This step-by-step demonstration shows the process I use in my studio when I create a larger studio landscape painting based on a smaller painting that I completed in the field. Below is the 9″ x 12″ plein air painting that I used as my source. Incidentally, continual plein air painting is an invaluable source of information to me as I make decisions while painting in the studio.
Step 1: Prepare to Paint
For this 18″ x 24″ studio painting I used Claessens double-oil-primed linen canvas, #15 (my usual painting surface), mounted on 1/2″ Gator Board. I applied an initial wash to the canvas with a color that I hoped would end up being pretty close to my final color for the creek bed in the foreground. I don’t use any medium with my paint, just mineral spirits (Gamsol made by Gamblin) that I sometimes use to thin the paint (which I did for the initial wash, then lightly wiped it with a paper towel). I also laid out all my palette colors (listed below).
Holbein Killington bristle flats and Utrecht bristle flats, sizes 2 – 12
Royal Langnickel sable flats (series 5590), sizes 2 – 12
Assorted palette knives for painting, mixing paint and cleaning my palette
(Starting from the lower left of my palette and working upwards and to the right.)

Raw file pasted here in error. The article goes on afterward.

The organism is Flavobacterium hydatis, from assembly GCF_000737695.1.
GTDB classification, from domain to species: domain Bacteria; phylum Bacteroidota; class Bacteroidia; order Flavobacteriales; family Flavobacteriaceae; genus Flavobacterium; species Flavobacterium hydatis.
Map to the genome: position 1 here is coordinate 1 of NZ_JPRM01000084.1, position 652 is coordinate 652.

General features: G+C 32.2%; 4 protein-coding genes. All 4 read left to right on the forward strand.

Titanium White (Utrecht)
Cadmium Lemon (Winsor & Newton)
Cadmium Yellow (M. Graham & Co.)
Cadmium Yellow Deep (Utrecht)
Yellow Ochre (Winsor & Newton)
Cadmium Red (M. Graham & Co.)
Venetian Red (Gamblin)
Permanent Alizarin Crimson (Gamblin)
Transparent Oxide Red (Rembrandt)
Cobalt Blue (Winsor & Newton)
Ultramarine Deep (Rembrandt)
Ivory Black (M. Graham & Co.)
The last pile is a gray mixture made from mixing the leftover paint on my palette from my last painting.
Step 2: Draw the Scene on the Canvas
Using a #4 Holbein Killington bristle flat brush, I used some of the gray mixture on my palette to draw my scene. (It really doesn’t matter much what color is used for the drawing since it will eventually be covered up anyway. I usually just try to use a color that isn’t too intense and that is dark enough in value for me to see it over the initial wash.) I thinned the paint with some mineral spirits so that it would flow off my brush easily and tried to keep the drawing simple and accurate.
Step 3: Start the Block-In